Get real about minimizing risk of future Zika and Ebola cases

The debate over how to respond to the Zika virus has produced some of the most dramatic political theater seen in Congress since the Ebola outbreak in 2014. It’s an edge-of-your seat drama, and Washington, D.C.,’s media brain trust knows it: a mysterious, life-threatening virus with tropical origins, high stakes for American families and a national leadership at war over how to deal with it.

How the Windy City is Stopping Kids from Lighting Up

By Julie Morita, M.D., Commissioner , Chicago Department of Public Health

Today is World No Tobacco Day, a day dedicated to bringing attention to the devastating health risks associated with tobacco use and to build momentum for passing effective policies to reduce tobacco use across the globe. This year’s theme is “Get ready for plain packaging” – a bold approach from the WHO Framework Convention on Tobacco Control to reduce the promotional appeal of cigarette packs and communicate health information with graphic warnings.

Zika is Here. It’s Time for Congress to Catch Up to the Science

Congress left for recess last week without providing funding for the latest public health emergency, the Zika virus. Let’s give them the benefit of the doubt: until recently, the Zika virus was a moving target. The science was straining to catch up with the threat, and therefore, the costs of failing to prepare and respond were more vague. We weren’t 100% sure if Zika caused microcephaly in babies. We hadn’t seen the maps showing where the mosquito vectors lived. We didn’t know it could be sexual transmitted. Now, the facts are clear. Alexandra Phelan and Lawrence O. Gostin (Georgetown University public health/law professors), writing in Health Affairs last week, got it exactly right, saying “It is one thing to fail to prepare for an emerging infectious disease if the risks are uncertain. But it is quite another to fail to act when the facts are clear.” It is time for the U.S. Congress to allocate dollars to prepare for, and respond to, what could become a major public health disaster. 

How Did Tobacco 21 Pass in Kansas City? With a Unique Coalition.

The movement to raise the age of sale of tobacco products to 21 in Kansas City is a tale of collaboration, casting, and finding the best messengers.  It’s about telling the right story at the right time. 

Tobacco 21, or “T21,” is about raising the age of sale from 18 to 21 years of age and has been around for at least ten years. From a health point of view, making the case is relatively easy.  Since 95% of smokers start by the age of 21, this policy stops a harmful addictive behavior before it even starts.  It may be more legally complicated in your community, but in most places, it can be passed with a simple ordinance. What made our effort in Kansas City different was the makeup and leadership of our Tobacco 21 campaign team, which included hundreds of members of the business community, legislative bodies, public health officials, and local youth.  The synergy of this group helped move Kansas City to pass T21.

Tuberculosis Hits Home in Las Vegas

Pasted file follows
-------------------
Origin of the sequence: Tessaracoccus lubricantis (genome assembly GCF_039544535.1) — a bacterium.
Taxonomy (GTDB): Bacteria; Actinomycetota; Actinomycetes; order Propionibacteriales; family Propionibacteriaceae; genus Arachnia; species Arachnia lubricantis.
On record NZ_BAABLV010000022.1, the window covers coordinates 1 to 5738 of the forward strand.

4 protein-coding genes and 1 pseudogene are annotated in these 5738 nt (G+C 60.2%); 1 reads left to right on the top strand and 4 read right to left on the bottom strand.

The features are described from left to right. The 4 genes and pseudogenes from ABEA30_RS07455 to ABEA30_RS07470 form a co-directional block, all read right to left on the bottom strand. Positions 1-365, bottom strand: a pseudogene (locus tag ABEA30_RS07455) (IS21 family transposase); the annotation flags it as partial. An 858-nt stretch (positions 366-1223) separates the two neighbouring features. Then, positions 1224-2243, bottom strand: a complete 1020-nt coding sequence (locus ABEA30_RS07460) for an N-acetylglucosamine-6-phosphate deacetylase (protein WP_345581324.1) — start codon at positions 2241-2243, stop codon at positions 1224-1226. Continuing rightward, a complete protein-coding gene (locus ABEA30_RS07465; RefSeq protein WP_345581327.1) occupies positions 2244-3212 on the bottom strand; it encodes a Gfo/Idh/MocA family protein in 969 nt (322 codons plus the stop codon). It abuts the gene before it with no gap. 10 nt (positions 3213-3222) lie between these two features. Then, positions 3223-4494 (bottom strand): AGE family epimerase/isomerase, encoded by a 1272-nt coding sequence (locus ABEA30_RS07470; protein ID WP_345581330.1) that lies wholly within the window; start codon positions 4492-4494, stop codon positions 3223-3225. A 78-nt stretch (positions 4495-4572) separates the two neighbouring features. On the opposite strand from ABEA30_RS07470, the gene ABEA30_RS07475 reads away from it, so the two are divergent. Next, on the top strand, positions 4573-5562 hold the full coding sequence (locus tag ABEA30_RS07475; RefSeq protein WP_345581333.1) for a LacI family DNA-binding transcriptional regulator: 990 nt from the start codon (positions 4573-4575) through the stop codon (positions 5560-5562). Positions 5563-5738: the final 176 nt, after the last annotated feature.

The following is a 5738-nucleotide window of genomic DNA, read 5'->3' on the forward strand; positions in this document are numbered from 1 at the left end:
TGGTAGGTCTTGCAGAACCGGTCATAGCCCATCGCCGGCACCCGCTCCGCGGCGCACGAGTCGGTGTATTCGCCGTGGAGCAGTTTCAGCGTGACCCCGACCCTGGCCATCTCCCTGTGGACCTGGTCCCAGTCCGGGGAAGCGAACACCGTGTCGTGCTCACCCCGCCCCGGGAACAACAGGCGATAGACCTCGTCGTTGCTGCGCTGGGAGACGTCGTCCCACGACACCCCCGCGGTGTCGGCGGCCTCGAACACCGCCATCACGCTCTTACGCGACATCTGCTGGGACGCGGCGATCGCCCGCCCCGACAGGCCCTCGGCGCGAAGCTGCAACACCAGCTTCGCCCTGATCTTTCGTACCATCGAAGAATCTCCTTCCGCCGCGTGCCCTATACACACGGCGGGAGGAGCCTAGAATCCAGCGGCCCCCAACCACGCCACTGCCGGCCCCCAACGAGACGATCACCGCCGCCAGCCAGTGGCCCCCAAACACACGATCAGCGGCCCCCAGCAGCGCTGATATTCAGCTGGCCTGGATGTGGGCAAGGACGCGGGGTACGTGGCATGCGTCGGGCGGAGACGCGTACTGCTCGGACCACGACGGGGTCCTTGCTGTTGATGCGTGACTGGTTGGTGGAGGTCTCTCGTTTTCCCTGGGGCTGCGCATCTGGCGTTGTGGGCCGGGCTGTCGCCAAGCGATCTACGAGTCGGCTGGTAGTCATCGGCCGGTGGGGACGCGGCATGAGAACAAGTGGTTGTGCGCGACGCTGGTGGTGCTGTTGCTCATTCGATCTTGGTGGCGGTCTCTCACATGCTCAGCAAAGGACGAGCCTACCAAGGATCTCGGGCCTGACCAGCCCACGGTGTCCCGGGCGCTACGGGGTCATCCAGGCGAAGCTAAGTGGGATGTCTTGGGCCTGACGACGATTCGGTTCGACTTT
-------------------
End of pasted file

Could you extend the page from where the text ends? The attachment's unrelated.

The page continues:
By Joseph P. Iser, MD, DrPH, MSc

March 24 is World Tuberculosis (TB) Day, and this year, the theme is Unite to End TB. We reached out to Dr. Joseph Iser, Chief Health Officer of the Southern Nevada Health District, which includes Las Vegas, to ask how his local health department fights the disease. We know that tuberculosis disproportionately affects communities of color and immigrant communities. We asked him to talk about how his office has successfully reached these populations in Las Vegas to fight against the spread of the disease.

In Public Health, Good Data are Essential – But Numbers Alone Don’t Always Tell the Whole Story

Welcome to the Big Cities Health Coalition's Front Lines Blog! We’re excited to launch it, and in future months, you’ll find posts from our members, the leadership of 28 of the nation’s largest, most urban health departments, and other key leaders in the field of public health. Here at the Coalition, we focus on research, policy and systems change, and advocacy. Integral to all of these is the availability of timely, accurate local data that is comparable across jurisdictions, so that we can gain insight into conditions on the ground. While there are plenty of resources for data at the state or county level, city level data is hard to come by. And that’s one of the gaps in the field that we’re seeking to fill. We recently published the Big Cities Health Inventory, where we gathered public health data from 26 member cities, and for the first time, put them in one place to allow for comparisons  on various health indicators. The inventory also offers 12 “Winnable Battles Case Studies” that highlight some of the ways cities are tackling key health battles by executing cutting-edge public health practices with large-scale impact.

Stories and Solutions

Welcome to The Big Cities Health Coalition Front Lines Blog. Here, you will find insights written by our members, the leadership of the nation's largest urban health departments. They will share first hand accounts of their work on the greatest challenges in American public health, as they fight to make their combined 51 million city residents healthier and safer. Stay tuned to hear about solutions that are working in our nation's big cities, and how these leaders are solving real public health problems every day.